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Communist Party of Kampuchea

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The Communist Party of Kampuchea controlled Kampuchea (Cambodia) from 1975 until 1979. The party had been called the Workers' Party of Kampuchea until it was renamed as the Communist Party of Kampuchea (CPK) in 1971.[1]

The organization is also known as the Khmer Rouge, a demeaning name chosen by the Western media, and is considered responsible for the deaths of thousands of civilians by starvation; possibly thousands by execution, and allegedly the torture of thousands as well. Much evidence (photographs of prisoners, human remains) exists of this. Estimates of the total numbers of dead range greatly, from 850,000 to 2.5 million. Yale University's Cambodian Genocide Program (CGP), which receives funding from the U.S. State Department, estimates 1.7 million.[2]


Founding conference[edit]

The Workers' Party of Kampuchea was founded September 30, 1960 in a room of the Phnom Penh train station. Tou Samouth was elected party secretary. Students who had recently returned from France, and who were the next generation of Cambodian communists, were given prominent positions in the Politburo and central committee. Some issues of concern were to what extent this party would be independent of the Vietnam Workers' Party, as well as how the ramifications of international changes which occurred after the 1956 Twentieth Congress of the Communist Party of the Soviet Union would affect them. The founding meeting has been a point of contention because Vietnam sympathizers see the CPK as having roots in the Khmer People's Revolutionary Party, while supporters of Cambodian self-reliance see the party as a new creation.

In July of 1962 Tou Samouth disappeared, possibly arrested by the Cambodian government. In February 1963 the Workers' Party of Kampuchea (WPK) had a convention and elected Pol Pot as party secretary. In the following months, he and other central committee members left for the countryside to establish base areas. Pol Pot made secret visits to Hanoi and Peking.

In January 1967 a spontaneous peasant revolt in the province of Batdambang broke out in response to a government confiscation of land. Despite being spontaneous, it was blamed on the CPK. In October 1967, Khieu Samphan and other prominent communists left for the base areas.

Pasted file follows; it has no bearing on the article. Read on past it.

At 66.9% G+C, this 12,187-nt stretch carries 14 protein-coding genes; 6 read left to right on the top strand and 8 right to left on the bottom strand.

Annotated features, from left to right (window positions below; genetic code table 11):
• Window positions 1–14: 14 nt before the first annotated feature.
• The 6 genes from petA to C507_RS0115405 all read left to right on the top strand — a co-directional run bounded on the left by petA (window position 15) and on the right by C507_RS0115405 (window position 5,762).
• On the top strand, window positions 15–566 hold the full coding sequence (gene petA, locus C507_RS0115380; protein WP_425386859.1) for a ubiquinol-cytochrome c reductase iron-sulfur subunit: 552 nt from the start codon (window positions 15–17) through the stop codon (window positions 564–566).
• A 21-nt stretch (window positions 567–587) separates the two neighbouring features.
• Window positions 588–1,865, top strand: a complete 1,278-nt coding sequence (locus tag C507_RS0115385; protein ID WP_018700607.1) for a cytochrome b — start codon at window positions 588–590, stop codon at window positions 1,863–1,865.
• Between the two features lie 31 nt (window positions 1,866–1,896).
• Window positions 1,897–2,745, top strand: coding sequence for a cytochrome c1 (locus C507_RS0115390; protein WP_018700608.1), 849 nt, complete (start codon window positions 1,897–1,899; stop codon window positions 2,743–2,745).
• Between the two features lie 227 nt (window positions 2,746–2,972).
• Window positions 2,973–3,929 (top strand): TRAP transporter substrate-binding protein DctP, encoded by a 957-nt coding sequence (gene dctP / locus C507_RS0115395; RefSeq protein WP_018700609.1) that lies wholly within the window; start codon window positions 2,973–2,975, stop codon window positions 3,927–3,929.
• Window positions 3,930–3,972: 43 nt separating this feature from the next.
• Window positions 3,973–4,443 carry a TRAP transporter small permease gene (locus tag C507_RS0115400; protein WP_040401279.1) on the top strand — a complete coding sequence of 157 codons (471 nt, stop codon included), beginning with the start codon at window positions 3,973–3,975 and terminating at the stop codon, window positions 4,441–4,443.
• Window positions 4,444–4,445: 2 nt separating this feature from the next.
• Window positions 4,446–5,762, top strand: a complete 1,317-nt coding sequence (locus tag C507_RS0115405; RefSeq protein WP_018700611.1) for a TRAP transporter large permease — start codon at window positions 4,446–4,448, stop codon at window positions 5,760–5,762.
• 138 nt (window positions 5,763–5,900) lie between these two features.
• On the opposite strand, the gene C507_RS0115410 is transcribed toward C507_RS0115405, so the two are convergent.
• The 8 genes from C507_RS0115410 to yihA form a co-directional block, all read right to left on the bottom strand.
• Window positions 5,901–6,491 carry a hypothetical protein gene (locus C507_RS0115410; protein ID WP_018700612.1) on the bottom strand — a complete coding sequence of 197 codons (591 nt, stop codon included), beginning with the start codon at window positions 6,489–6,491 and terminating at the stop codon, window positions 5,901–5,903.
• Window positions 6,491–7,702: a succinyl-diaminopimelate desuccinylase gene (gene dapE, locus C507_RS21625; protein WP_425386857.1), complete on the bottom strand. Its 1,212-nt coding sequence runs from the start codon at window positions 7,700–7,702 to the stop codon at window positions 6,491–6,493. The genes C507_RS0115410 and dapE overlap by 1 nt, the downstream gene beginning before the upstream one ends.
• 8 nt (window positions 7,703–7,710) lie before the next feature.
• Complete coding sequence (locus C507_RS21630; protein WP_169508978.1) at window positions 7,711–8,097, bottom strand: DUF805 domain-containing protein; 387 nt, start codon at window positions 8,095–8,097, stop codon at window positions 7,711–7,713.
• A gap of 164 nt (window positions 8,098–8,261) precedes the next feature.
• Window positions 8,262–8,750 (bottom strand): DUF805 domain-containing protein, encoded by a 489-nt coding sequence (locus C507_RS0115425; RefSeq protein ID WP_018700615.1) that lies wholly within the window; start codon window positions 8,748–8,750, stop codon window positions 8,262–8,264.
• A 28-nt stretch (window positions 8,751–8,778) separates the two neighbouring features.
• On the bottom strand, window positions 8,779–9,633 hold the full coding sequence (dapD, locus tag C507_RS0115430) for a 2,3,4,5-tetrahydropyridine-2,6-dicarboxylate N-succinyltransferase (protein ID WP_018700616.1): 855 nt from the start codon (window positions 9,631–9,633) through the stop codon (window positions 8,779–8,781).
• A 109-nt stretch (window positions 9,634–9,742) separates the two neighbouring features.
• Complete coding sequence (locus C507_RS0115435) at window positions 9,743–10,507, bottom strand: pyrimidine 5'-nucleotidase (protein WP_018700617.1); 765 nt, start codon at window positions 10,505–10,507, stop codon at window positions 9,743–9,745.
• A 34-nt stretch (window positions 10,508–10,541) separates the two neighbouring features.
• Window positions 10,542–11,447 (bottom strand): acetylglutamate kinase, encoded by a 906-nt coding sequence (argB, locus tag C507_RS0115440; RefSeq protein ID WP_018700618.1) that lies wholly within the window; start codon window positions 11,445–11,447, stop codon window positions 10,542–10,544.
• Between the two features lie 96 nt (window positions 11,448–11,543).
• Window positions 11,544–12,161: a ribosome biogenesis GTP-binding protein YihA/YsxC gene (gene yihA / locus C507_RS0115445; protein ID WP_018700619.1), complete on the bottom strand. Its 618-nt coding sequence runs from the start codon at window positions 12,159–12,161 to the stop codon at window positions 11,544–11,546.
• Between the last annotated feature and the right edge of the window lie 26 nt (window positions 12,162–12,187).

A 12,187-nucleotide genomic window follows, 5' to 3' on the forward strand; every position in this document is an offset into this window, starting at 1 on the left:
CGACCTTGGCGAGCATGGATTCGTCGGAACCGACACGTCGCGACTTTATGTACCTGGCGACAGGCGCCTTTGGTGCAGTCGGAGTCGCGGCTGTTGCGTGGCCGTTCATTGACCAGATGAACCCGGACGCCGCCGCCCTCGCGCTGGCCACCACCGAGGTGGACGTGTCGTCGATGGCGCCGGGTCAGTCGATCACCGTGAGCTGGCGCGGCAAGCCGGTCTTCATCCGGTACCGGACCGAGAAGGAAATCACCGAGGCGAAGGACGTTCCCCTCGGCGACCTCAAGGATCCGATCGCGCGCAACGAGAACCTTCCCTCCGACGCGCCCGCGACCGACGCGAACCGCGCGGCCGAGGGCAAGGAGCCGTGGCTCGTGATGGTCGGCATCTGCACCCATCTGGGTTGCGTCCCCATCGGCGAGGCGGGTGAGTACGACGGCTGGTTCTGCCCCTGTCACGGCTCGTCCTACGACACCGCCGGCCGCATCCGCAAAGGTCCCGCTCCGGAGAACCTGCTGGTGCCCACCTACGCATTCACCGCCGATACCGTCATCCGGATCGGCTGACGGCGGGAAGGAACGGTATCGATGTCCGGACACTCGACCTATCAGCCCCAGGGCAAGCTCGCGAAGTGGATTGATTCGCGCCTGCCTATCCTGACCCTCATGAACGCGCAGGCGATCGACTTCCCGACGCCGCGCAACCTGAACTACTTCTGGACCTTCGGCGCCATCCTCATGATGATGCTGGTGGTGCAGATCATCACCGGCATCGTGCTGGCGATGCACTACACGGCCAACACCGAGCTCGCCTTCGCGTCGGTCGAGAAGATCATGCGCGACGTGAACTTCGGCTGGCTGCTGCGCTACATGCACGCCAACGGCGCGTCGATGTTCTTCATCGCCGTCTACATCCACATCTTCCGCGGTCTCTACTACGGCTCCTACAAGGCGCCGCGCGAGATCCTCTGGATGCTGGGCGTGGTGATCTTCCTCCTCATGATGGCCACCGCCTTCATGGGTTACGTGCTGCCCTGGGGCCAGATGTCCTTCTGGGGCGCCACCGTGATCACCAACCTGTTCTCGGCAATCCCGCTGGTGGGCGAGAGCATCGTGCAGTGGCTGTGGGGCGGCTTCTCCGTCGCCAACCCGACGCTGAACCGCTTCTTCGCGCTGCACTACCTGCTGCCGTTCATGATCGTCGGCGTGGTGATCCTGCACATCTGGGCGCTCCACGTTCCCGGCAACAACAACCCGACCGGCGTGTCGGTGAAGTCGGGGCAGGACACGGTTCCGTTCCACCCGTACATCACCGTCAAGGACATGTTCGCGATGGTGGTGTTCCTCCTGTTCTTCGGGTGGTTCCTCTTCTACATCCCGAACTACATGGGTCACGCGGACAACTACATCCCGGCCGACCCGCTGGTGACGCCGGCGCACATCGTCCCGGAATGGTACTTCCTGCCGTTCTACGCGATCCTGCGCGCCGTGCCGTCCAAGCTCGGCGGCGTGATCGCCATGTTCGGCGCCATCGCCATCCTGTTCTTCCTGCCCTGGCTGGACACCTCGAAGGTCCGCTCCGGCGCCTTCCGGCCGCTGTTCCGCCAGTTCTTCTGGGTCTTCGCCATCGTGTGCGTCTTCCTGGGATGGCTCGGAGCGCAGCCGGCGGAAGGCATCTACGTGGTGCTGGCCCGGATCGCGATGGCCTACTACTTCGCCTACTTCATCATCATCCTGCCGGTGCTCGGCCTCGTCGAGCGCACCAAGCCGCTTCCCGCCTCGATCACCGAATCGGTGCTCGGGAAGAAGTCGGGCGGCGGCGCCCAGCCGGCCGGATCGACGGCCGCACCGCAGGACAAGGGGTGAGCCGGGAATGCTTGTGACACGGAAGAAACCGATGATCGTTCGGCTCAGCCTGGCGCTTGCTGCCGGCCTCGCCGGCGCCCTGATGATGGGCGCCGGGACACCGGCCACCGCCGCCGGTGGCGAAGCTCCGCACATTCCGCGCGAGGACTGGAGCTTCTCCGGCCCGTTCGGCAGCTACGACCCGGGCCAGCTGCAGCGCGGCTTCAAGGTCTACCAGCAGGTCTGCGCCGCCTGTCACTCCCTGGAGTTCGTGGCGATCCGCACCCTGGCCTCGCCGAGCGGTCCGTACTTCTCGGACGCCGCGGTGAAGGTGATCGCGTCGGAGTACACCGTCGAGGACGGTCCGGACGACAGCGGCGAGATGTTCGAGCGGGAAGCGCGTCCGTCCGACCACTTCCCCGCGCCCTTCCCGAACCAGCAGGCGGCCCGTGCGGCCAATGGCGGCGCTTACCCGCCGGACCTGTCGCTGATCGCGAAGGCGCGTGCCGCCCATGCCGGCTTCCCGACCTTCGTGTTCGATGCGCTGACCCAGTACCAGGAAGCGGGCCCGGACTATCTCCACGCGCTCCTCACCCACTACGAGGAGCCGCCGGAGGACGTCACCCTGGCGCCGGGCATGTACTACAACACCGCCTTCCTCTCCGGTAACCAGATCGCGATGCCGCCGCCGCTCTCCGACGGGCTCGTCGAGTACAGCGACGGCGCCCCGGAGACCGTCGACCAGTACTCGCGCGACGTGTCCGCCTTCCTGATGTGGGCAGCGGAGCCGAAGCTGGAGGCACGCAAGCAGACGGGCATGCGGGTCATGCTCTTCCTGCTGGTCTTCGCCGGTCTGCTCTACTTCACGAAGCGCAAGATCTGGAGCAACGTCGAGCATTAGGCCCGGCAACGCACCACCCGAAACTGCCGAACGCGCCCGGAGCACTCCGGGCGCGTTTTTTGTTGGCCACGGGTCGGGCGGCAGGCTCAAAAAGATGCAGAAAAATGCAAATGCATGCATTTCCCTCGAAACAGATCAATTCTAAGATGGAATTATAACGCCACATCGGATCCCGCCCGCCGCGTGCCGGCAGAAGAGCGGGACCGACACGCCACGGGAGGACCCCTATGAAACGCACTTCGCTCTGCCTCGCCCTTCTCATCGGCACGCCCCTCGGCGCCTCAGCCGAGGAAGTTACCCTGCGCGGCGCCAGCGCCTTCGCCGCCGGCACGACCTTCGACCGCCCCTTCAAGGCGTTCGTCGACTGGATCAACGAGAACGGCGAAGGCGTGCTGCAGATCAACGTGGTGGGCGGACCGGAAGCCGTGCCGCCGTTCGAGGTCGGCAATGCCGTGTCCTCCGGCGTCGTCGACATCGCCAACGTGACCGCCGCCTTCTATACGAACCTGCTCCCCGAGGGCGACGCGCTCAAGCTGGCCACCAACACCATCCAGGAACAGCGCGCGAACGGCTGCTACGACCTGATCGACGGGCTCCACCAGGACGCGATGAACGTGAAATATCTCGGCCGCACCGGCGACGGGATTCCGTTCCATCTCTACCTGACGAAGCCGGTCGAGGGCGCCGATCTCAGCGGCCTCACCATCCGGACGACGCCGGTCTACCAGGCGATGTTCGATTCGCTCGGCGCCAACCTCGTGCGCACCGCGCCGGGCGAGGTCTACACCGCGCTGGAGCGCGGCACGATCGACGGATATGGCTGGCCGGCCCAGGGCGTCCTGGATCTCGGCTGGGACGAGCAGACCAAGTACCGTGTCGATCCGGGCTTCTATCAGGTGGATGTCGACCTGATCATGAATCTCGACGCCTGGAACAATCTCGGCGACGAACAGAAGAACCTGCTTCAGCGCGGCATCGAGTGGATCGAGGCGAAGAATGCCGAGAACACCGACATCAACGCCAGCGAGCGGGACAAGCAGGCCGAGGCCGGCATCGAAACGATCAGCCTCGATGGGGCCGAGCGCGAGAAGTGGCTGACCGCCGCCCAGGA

The beginning of armed struggle[edit]

In January 1968 the CPK formed the Revolutionary Army of Kampuchea and made a decision to launch an armed struggle. In 1968 there were uprisings in more than half of Cambodia's provinces.

On March 18, 1970 a coup d'etat overthrew the government of King Norodom Sihanouk while he was in Beijing, replacing him with General Lon Nol. Lon Nol was seen as more apt to take orders from Washington DC than Sihanouk was. In April 1970, the United States invaded eastern Cambodia in order to attack Vietnamese bases there. On May 05 1970, Sihanouk formed the Royal Government of National Union of Kampuchea which would be run by the National United Front of Kampuchea. Among the appointed ministers were Khieu Samphan and Hou Yuon, both of whom had joined Sihanouk's Samphan party in the late 1950's, but who also had connections with the CPK. The CPK joined the National United Front of Kampuchea.

The Royal Government of National Union of Kampuchea's Cambodian People's National Liberation Armed Forces fought with Lon Nol's Khmer National Armed Forces. In northeastern Cambodia, the Cambodian People's National Liberation Armed Forces (CPNLAF) were helped by Vietnamese communists in this fight, the south and southwest of Cambodia, the CPNLAF fought the Khmer National Armed Forces (KNAF) by itself.

In 1971, the party changed its name from the Workers' Party of Kampuchea to the Communist Party of Kampuchea.